Ecstatic Alphabets/Heaps of Language brings together historical and contemporary works of art that treat language not merely as a system of communication governed by grammatical rules and assigned meanings, but as a material that can be manipulated with creative freedom, like paint, clay, or any other artistic medium. The exhibition is divided into two sections. The first is a historical overview of 20th-century art that experiments with the graphic, sonic, and kinetic possibilities of letters and words. With a few notable exceptions, these works are confined to the two-dimensional parameters of a page. The second section presents an installation of contemporary works, most of which do away with the page; some do away with writing altogether.
The artist and poet Emmett Williams observed that “the poem as picture is as old as the hills,” citing its beginnings in hieroglyphics, Babylonian pattern poetry, the anagrams of early Christian monks, and the permutational poems of medieval Cabalists. A fascination with language as something to be looked at rather than read flowered in Europe in the 20th century, and from its first decade, poets and artists explored language’s ability to transmute into sounds, shapes, and even actions. Inspired by these earlier forays into the merging of art and language, in the 1950s poets and artists in Latin America and Europe created Concrete poetry, a hybrid of visual art and poetry in which the physical form of the poem directly reflects its content. In the 1960s and 1970s, artists continued to work with language as something to be arranged, built, or performed rather than written, taking advantage of new mediums like magnetic tape and telephonic technology to propel language off the wall and into the environment.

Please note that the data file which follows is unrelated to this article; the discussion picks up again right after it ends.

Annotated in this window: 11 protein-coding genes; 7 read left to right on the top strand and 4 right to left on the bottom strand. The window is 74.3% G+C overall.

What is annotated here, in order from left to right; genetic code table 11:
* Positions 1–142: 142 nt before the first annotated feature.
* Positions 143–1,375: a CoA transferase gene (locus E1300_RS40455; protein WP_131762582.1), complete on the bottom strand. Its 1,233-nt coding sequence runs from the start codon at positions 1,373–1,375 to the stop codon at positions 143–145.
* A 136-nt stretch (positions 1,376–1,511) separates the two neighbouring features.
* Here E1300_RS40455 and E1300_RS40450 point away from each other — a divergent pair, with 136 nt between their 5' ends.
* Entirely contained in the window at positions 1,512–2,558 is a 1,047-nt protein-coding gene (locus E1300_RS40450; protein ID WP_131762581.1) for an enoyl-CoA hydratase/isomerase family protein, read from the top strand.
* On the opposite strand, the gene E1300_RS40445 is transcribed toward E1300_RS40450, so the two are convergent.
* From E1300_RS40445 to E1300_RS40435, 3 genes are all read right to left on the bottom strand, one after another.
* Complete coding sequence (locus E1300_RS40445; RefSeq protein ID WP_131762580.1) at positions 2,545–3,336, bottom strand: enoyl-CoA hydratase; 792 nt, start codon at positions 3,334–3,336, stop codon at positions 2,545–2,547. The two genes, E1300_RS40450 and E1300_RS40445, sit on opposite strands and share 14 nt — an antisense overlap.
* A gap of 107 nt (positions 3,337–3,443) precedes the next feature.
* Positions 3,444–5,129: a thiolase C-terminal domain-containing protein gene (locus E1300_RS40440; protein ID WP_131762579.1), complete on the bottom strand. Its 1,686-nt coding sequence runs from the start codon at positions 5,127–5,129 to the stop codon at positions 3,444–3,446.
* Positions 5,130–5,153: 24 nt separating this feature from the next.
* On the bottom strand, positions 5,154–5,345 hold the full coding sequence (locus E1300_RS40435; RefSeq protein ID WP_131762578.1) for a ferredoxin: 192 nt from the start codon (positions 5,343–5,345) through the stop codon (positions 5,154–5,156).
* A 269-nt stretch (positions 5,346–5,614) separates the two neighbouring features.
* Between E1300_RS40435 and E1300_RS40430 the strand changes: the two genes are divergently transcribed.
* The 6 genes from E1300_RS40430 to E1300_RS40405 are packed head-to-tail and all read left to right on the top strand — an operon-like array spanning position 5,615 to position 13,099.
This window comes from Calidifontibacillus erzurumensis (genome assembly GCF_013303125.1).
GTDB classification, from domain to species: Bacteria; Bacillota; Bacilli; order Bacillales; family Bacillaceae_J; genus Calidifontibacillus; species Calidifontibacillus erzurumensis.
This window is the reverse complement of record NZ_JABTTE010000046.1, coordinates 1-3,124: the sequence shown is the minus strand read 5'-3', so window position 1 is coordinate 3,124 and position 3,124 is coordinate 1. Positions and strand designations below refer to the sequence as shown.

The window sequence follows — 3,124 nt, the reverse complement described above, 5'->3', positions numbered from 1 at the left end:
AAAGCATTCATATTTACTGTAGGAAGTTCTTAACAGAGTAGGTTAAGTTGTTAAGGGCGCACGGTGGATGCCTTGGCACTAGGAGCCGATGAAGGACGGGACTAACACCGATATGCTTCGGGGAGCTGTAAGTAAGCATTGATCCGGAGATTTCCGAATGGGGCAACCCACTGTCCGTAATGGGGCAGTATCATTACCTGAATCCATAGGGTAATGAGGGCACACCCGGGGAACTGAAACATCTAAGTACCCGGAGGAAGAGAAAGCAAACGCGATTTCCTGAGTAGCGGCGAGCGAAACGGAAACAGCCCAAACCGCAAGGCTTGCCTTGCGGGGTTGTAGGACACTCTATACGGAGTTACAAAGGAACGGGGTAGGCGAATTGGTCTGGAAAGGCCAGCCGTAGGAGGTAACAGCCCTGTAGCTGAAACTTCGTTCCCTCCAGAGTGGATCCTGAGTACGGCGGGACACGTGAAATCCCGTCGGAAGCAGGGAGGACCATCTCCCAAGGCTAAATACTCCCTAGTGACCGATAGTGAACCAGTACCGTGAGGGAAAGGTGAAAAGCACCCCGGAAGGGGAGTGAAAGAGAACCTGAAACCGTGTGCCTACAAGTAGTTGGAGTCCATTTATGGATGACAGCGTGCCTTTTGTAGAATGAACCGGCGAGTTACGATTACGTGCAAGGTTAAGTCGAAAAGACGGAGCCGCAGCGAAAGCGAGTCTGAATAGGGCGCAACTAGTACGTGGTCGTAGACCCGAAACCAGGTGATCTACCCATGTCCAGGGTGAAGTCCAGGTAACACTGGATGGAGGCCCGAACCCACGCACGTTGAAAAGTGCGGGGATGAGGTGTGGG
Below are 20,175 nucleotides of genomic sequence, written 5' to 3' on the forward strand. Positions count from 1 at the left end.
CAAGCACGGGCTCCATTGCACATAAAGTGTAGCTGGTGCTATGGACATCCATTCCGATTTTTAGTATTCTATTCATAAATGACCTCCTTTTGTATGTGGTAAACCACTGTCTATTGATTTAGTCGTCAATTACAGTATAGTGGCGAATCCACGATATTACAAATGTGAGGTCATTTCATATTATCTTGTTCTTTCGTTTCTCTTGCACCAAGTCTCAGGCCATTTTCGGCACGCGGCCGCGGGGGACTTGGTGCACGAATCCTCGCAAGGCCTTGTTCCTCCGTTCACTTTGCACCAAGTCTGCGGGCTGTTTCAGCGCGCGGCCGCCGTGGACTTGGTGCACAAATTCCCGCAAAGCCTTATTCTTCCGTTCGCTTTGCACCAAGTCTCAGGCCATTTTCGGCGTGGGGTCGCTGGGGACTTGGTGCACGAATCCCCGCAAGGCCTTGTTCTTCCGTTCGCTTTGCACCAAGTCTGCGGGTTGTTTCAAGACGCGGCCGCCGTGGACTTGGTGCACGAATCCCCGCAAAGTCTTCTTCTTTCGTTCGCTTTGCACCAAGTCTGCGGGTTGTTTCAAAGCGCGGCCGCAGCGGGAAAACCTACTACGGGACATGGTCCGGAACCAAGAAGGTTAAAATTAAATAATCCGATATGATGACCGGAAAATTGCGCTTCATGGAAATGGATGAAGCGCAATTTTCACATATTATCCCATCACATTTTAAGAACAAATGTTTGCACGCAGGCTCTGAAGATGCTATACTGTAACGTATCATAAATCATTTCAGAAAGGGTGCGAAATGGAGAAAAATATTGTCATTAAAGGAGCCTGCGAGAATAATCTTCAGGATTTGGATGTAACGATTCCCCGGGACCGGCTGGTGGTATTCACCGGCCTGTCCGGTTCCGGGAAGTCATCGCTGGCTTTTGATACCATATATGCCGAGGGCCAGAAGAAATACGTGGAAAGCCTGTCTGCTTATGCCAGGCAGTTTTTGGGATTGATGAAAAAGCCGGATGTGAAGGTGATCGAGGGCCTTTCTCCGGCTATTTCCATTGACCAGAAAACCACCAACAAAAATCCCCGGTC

In the contemporary works on view, language is boldly cut off from literature, received meanings, and, in some cases, the duties of communication altogether. Moving freely among disciplines and mediums, artists have transformed letters, words, and phrases into patterns, sounds, moving images, and objects, celebrating the synesthetic qualities of language without reducing it to pure form. Animated, broken down into phonemes, blown up to enormous proportions, reduced to abstract marks and body movements, or repurposed from the flotsam of everyday life, the language in this recent work complicates, even frustrates, reading. In its antic, irreverent, poetic, ecstatic impracticality, it advocates for freedom from the strictures obeyed by language of the more practical sort, which defines, orders, and controls the world we live in.
Shannon Ebner (American, b. 1971). AGITATE. 2010. Four Chromogenic color prints, 63 x 192" (160 x 487.7 cm) overall, 63 x 48" (160 x 121.9 cm) each. Collection Shane Akeroyd. © Shannon Ebner